Brandon's Sundance 2010 Review: Vincenzo Natali's Splice
by Brandon Lee Tenney
January 23, 2010
When Vincenzo Natali introduced Splice -- his latest film after Nothing, Cyper, and his cult-smash Cube -- tonight at its world premiere, he simply said that this "film has no moral boundaries." Instead, it's probably more accurate to say that Splice has reset the moral boundary. This creature-feature is both an homage to and a worthy entry in the monster flick catalog. It's horrifying, mesmerizing, and always spine-tingling. There are images in Splice that will haunt my dreams. Some of them for very different reasons than you might expect. And that's the most entertaining piece of Splice; it's just so unexpectedly unimaginable.
In short, the film is about a couple, Clive (Adrien Brody) and Elsa (Sarah Polley), who work together as experimental bio-genetic engineers. They've spliced together various animal's genetic code in order to create a creature that is, genetically at least, perfect. But when the pharmaceutical corporation funding them wants to move forward and synthesize an enzyme that the creature produces, Clive and Elsa decide to take their research beyond the bleeding edge of their discipline while still trying to retain their own intimate relationship. And then it veers and swerves and twists and turns. What a trip.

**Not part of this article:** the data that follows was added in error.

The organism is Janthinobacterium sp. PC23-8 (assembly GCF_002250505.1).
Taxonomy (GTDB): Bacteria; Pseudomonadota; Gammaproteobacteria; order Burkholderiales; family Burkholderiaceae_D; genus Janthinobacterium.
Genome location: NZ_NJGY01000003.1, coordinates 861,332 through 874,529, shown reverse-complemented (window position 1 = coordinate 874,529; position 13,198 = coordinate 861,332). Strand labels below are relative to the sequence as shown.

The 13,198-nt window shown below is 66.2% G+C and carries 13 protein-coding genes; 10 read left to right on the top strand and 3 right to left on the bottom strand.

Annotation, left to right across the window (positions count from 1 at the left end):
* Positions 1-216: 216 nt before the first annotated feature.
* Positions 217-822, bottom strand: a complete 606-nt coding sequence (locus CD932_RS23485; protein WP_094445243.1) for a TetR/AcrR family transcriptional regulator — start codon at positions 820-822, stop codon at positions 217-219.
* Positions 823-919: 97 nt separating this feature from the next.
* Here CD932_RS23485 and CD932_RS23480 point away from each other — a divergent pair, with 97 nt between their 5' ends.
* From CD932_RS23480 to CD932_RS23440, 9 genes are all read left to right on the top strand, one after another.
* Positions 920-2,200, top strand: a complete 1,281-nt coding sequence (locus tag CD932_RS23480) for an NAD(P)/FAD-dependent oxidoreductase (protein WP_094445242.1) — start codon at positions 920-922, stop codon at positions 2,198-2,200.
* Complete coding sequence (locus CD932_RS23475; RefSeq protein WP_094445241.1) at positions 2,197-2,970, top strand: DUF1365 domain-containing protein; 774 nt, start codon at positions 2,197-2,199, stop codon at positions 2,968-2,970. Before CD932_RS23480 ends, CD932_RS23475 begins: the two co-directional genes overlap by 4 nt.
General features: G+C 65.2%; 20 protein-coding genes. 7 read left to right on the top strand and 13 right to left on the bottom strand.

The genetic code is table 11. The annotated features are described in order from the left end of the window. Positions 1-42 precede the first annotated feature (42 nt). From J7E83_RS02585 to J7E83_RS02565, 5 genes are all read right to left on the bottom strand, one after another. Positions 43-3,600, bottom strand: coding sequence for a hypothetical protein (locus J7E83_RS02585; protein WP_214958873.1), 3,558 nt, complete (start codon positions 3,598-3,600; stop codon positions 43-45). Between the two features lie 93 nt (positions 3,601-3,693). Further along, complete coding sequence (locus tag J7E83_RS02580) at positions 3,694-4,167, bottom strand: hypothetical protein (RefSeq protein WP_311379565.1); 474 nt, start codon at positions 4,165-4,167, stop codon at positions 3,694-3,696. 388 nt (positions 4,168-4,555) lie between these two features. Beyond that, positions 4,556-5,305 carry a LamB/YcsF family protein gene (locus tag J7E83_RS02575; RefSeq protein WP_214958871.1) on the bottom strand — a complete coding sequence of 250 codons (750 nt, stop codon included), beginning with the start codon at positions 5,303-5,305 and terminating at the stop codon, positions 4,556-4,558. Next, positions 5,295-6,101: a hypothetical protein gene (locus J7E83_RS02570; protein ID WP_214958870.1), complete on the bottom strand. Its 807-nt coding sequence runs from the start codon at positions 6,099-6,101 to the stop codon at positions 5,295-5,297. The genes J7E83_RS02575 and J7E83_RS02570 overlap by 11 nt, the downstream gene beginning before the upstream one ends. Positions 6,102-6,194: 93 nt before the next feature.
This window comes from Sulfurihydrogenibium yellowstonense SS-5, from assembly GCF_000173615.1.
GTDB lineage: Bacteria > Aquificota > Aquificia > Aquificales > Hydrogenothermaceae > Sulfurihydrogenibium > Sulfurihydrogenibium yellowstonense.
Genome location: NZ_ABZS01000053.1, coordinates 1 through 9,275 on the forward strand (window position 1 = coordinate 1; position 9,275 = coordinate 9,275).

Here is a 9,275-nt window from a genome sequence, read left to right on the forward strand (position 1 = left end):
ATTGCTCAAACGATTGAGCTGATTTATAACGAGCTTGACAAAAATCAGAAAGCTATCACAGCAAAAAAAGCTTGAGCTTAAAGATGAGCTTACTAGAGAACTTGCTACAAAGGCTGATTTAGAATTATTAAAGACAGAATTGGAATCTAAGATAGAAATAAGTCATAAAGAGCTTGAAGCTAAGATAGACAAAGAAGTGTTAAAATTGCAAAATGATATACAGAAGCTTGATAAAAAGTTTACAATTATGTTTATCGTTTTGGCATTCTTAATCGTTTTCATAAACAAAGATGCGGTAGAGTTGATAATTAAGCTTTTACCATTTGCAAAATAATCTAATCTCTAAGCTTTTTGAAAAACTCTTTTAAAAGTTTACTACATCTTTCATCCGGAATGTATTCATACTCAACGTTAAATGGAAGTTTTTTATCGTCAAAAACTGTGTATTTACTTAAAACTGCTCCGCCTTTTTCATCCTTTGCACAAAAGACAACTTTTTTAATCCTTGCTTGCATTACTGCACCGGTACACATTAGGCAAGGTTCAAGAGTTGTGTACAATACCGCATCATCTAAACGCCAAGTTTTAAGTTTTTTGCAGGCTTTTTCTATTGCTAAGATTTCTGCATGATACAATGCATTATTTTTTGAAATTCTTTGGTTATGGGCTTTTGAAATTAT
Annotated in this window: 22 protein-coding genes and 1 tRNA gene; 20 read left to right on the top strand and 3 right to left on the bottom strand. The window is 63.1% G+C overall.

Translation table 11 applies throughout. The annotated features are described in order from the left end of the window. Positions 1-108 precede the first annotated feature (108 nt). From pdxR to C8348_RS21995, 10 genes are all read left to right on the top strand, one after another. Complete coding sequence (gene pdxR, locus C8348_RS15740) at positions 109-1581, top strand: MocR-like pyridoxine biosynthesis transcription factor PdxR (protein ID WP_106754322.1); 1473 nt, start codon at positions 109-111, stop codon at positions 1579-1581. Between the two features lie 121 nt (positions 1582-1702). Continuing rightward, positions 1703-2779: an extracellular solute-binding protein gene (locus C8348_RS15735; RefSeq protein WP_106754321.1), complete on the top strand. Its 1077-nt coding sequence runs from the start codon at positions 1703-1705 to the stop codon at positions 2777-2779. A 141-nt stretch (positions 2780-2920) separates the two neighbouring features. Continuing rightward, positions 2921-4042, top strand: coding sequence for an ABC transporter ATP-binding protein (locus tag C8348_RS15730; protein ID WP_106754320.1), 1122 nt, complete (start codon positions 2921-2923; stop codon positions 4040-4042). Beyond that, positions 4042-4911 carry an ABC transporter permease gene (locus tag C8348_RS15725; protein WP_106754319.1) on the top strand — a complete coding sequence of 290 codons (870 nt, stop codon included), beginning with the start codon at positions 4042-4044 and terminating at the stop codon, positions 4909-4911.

Tonight I felt things that no movie has ever made me feel before. I've felt the heebie-jeebies before. I've been skeeved out and I've even had the prickly-icklies. But Splice managed to arouse some… uncomfortable emotions. A lot of them unquantifiable. Brody and Polley dive into the roles of Clive and Elsa so completely that whatever happens on screen is as good as real. The blend of practical makeup effects and CGI is remarkable. And there's even a scene that pays homage to one of the all time great monster films, Young Frankenstein. It's this love for monster flicks that oozes from the screen. Along with lots of other oozing.
Though the most mind boggling thing that Natali is able to do with this sublime film is tell a genuinely heartfelt love story and a pitch-perfect tale of new parenthood and even an oh-so-creepy female Oedipal bit. Of course, in the most perverted, subversive way imaginable. Fucked up is probably the best way to describe Splice. Fucked up in all the right ways.
Brandon's Sundance Rating: 9 out of 10